A little farther on a a tiny pin lichen was growing on a loblolly pine trunk.  A persimmon tree was next on our list.  Then we arrived at the huge water oak.  Andie called it a wolf tree since it had many lower branches because it had grown by itself.  Around it were small pine trees in stages of distress because the oak blocked out their sunlight. Many water oak saplings were able to grow in the shade.  It was also easy to see the terraces that had been created to grow cotton back in the 1930s.  This successional forest exists here because the land was in farming later than other sites around the Garden and we are observing a younger forest in transition.

American Holly
A bright shiny green evergreen holly with only four points on each leaf was noted as an exotic, which we later identified as Chinese holly.  Fortunately, our next find was the American holly, which gave us a chance to compare the leaves. The American holly leaf was not as shiny and had more sharp points on the leaf.

A winged sumac was identified next, and it had the
Winged sumac
characteristic red leaflets, most beautiful today.  The wings are the horizontal ridges between leaflets, but they are not as prominent in the dying leaves as in new leaves. We stopped to look at the work of Thomas Peters, who had eradicated privet from a section of the Blue Trail. 

Winged Elm twig
Before arriving at the meadow, which we were all anticipating, we identified a winged elm by the corky horizontal appendages on its twigs, a yaupon holly, and a sawtooth oak.  The latter
Sawtooth oak leaf
has leaves with sawtooth edges, each with a bristle.  It is an exotic that was planted in the southeast to provide acorns for wildlife. The acorns have very distinctive frilly caps but we found none today.

The  meadow had more frost “flowers.”   This time they were much bigger because the stems of the frostweed had not been mowed down.  Also in the meadow were split beard grasses, silver plume grasses, and sickle pod, or coffee weed.

Sweet gum on a beautiful fall morning
We rambled up the service road toward the Green Trail.  What a joy it is to walk along a country road in the autumn.  The colors are wonderful, and one kicks up the leaves fallen on the ground.  Along the road we identified a loblolly pine, shag bark hickory (which a number of northerners were happy to see because shag bark hickory is more common where they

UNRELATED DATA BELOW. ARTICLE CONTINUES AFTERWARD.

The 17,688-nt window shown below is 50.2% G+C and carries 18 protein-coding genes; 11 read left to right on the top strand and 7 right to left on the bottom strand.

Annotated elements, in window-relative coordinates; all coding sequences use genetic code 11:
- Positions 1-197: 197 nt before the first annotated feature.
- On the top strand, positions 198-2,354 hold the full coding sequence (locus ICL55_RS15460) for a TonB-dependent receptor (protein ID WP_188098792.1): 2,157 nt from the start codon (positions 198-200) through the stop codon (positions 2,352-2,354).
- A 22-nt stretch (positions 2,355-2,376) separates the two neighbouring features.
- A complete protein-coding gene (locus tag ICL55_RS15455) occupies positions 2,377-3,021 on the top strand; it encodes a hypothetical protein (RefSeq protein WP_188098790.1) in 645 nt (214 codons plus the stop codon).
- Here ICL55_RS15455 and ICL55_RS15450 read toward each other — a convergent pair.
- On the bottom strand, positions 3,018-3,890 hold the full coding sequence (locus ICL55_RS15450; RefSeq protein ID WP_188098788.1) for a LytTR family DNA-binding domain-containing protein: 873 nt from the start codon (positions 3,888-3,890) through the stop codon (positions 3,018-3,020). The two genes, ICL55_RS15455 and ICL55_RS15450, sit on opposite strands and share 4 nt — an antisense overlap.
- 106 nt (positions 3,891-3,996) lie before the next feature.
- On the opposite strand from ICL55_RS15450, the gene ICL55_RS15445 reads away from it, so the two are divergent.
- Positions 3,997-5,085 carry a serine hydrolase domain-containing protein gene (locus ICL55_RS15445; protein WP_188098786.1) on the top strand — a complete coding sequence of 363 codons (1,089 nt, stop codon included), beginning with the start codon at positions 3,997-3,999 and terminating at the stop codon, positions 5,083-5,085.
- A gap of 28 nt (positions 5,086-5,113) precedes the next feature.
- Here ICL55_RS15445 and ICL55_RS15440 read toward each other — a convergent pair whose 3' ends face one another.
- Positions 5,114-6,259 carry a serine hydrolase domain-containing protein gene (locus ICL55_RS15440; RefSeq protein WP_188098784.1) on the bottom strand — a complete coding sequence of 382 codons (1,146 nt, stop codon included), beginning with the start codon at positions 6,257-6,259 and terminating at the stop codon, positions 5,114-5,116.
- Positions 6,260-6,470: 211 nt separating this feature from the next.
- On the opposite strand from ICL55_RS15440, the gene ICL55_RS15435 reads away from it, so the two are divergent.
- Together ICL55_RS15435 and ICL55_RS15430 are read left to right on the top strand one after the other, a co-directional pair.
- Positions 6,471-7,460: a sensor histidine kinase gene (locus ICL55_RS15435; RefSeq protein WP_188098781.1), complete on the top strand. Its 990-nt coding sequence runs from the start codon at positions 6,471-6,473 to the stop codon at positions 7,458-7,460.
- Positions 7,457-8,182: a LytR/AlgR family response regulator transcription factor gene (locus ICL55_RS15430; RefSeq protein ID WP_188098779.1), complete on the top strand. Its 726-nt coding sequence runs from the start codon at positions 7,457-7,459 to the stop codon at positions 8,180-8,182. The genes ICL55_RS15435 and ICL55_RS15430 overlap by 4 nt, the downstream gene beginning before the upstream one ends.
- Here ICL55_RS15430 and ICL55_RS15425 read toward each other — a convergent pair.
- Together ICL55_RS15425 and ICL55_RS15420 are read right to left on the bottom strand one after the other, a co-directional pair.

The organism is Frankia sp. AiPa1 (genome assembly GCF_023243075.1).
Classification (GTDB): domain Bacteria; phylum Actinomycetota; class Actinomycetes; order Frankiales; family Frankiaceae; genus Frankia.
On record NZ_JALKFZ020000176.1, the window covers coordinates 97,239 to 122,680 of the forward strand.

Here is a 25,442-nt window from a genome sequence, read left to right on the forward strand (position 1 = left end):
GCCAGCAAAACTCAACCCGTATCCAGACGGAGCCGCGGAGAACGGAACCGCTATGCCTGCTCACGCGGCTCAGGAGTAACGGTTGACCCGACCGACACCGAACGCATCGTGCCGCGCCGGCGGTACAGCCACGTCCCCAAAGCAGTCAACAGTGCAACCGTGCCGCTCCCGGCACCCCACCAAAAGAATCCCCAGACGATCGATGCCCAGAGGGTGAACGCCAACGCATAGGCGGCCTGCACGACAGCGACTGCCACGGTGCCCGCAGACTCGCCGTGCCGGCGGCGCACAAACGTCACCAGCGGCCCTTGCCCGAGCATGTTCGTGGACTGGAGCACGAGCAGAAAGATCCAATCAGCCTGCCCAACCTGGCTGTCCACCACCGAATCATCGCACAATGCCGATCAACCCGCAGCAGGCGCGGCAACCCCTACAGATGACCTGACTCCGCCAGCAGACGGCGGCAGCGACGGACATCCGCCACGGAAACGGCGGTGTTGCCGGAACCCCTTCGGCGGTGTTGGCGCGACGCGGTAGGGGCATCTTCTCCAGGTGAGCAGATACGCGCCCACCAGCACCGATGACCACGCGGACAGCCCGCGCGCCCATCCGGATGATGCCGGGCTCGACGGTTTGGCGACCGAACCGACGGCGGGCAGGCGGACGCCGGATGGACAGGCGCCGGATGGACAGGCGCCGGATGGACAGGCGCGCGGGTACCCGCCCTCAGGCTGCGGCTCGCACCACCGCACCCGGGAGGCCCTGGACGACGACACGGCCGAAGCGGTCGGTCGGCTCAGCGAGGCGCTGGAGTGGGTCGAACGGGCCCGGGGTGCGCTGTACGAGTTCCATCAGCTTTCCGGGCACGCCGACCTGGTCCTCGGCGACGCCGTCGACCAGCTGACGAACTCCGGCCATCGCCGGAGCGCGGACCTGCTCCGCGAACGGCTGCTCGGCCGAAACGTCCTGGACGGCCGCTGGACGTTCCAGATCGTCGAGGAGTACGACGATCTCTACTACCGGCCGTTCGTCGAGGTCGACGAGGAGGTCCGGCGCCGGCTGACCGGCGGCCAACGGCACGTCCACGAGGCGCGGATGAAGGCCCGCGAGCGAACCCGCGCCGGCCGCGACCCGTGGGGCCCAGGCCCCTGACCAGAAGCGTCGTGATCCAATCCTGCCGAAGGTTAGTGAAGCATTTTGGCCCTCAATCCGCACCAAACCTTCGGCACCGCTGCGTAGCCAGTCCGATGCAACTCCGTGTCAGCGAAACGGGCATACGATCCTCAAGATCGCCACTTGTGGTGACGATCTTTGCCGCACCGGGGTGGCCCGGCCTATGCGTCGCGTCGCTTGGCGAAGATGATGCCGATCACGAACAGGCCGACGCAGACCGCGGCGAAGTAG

Hornet nest
came from), and sparkleberry.  Sandra pointed out a Hornet nest that was hidden among the leaves. It was about half gone.  We got Don to come photograph it.  He had just finished photographing a turkey tail mushroom that Dale identified.  Three more trees were identified:  scarlet oak with deep incisions or sinuses on its leaves, northern red oak with its fatter leaves, and southern red oak with its bell shaped base.

Someone pointed out a daddy long legs on a northern red oak. Returning to the White Trail and under the power line right-of-way, we stopped to identify broomsedge, which has its flower hidden in a spathe.

Witch Hazel flowers 
Our last stop before the Arbor was to see the American witch hazel in bloom.

At the Arbor we reminded everyone that we take a winter break and the next Ramble would be February 19, 2015. Many retired to Donderos for snacks and conversation.

Summary of species observed

White crownbeard
Verbesina virginica
Dog fennel
Eupatorium capilifolium
Smooth sumac
Rhus glabra
Shortleaf pine
Pinus echinata
Water oak
Quercus nigra
Black cherry
Prunus serotina
Robber fly
Family Asilidae
Eastern red cedar
Juniperus virginiana
Black knot fungus
Apiosporina morbosa
Loblolly pine
Pinus taeda
Pin lichen

Persimmon tree
Diospyros virginiana
Chinese holly
Ilex cornuta
American holly
Ilex opaca
Winged sumac
Rhus copallina
Winged elm
Ulmus alata
Yaupon holly
Ilex vomitoria
Sawtooth oak
Quercus acutissima
Splitbeard bluestem
Adropogon ternarius
Shag bark hickory
Carya ovata
Post oak
Quercus stellata
Turkey tail
Trametes versicolor
Hornet nest
Family Vespidae
Sparkleberry tree
Vaccinium arboreum
Scarlet oak
Quercus coccinea
Southern red oak
Quercus falcata
Northern red oak
Quercus rubra
Daddy long legs
Order Opiliones
Broomsedge bluestem
Adropogon virginicus
American witch hazel
Hamamelis virginiana
Common mullein
Verbascum thapsus
Sweet gum
Liquidambar styraciflua